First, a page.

Explaining the correct way to match bound functions in Jest tests.
The truth is — a great developer will work with whatever tools are available to them.
When I got my first job as a software developer 6 years ago, the on-boarding I received consisted of wiki pages, diagrams, keynotes, and many meetings to walk through various architectures and system diagrams.
I thought there had to be a better way, but as a junior developer, I wasn't sure.
There is a better way.
Heavy code commenting is a symptom of bad code.
Most of the time, if you feel like you need to add a comment to explain what a piece of code is doing, your code is probably too complex and should be refactored.
You have a team of talented developers and designers, a beautiful app, selling a beautiful product. Your sketchy competitor with a dated website and a disposable product converts three times better than you. What gives?
UX design process is often preached as the best way to design the think that suits the customer needs best. Which such process might be highly effective in some cases, it cannot be applied as a one-size-fits-all solution. Teams tasked with solving problems quickly and creatively, should bypass formal UX process for sake of delivering into market quickly, failing fast, and learning from the experiments.
Recently I was working on building a DoJo-based widget (DoJo 1.X uses VanillaJS in the background) and I've spent a lot of time trying to figure out why a globally-defined array is getting updated across different instances of that widget.
New this week, Liberty Mutual's responsive policy quoting and bind website (currently available for Renters insurance on mobile devices 9" and smaller) boasts a clean and modern design, heavy reliance on native HTML5 functionality and a streamlined interview process.
Now that this application is public, I've decided to post a short design analysis outlining key new features behind the new application, which has been designed with the customer in mind from the first page, to the last.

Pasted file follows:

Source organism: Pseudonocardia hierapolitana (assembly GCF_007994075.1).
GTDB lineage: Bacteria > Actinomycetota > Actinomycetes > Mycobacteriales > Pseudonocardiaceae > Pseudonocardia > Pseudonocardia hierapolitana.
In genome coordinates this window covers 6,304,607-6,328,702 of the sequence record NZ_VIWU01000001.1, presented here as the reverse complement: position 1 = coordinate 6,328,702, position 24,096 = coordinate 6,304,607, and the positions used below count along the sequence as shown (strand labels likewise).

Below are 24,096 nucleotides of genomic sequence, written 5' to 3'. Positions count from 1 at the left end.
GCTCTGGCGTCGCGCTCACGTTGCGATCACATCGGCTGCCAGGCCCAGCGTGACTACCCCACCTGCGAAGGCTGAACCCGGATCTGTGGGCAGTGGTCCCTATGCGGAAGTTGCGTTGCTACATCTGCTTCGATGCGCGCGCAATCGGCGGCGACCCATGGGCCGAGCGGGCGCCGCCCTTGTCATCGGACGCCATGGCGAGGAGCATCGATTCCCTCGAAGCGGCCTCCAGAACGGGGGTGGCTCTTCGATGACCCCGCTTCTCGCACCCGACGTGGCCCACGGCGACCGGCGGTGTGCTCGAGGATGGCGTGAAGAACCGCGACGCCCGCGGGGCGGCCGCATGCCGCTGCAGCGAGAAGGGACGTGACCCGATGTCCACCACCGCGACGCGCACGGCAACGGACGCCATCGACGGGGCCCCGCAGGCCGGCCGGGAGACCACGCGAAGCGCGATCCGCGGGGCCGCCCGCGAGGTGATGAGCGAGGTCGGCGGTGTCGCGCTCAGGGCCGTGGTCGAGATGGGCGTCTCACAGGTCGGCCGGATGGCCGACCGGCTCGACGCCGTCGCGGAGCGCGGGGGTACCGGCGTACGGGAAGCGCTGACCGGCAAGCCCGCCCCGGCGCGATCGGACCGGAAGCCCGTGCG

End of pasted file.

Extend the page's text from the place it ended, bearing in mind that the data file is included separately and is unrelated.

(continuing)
The world of CSS just keeps getting better as new specs are introduced and eventually adopted by major browsers. One of those exciting specs is CSS Masking. While not fully supported across the major browser line up, it’s an interesting addition that’s generating a lot of attention. One absolutely outstanding example of what can be achieved with css masking is a project by Bryan James - Species in Pieces that showcases a collection of endangered species, made and animated using clip-path.
Defined in the CSS Masking Module Level 1 spec, CSS masking provides two ways to hide sections of full images or objects: masking and clipping. Masking allows the use of another element to create a luminance or an alpha mask. Clipping simply provides a mechanism to only show a certain section of an object. Think of it as taking scissors and cutting a part of a piece of paper into a shape you want.
In this post, I want to explore specifically the clip-path property and show a quick example of what can be achieved by it.
Sorry WordPress, our 4-year relationship has come to an end. I was really excited about you when we first met, you were the ultimate answer to my website needs. But I have changed, and so have you. Actually, you haven’t really changed, and that’s the problem. After 4 years with WordPress, I’ve decided to take my blog where the grass is greener.
Just a couple months ago, I could not see myself using SquareSpace. The lack of control and the amateur factor have always deterred me from even considering SquareSpace.
So why did I decide to explore SquareSpace as a replacement to my self-hosted WordPress blog?
In my group, we use Outlook and Lync as our main forms of communication. The traditional, brick and mortar means of communication in the corporate workplace. Introduction of Lync a few years ago reduced the volume of email. After all, there’s no need to send an email to ask someone “Hey, did you deliver your changes yet?”. What Lync didn’t solve, and was never really meant to solve, is the ease of finding relevant information in a pool of hundreds of messages that end up in your inbox every day.
Corporate email is broken, and most people know that, yet monolithic companies are slow to change. So here we are, in 2015, still sorting through piles of useless email.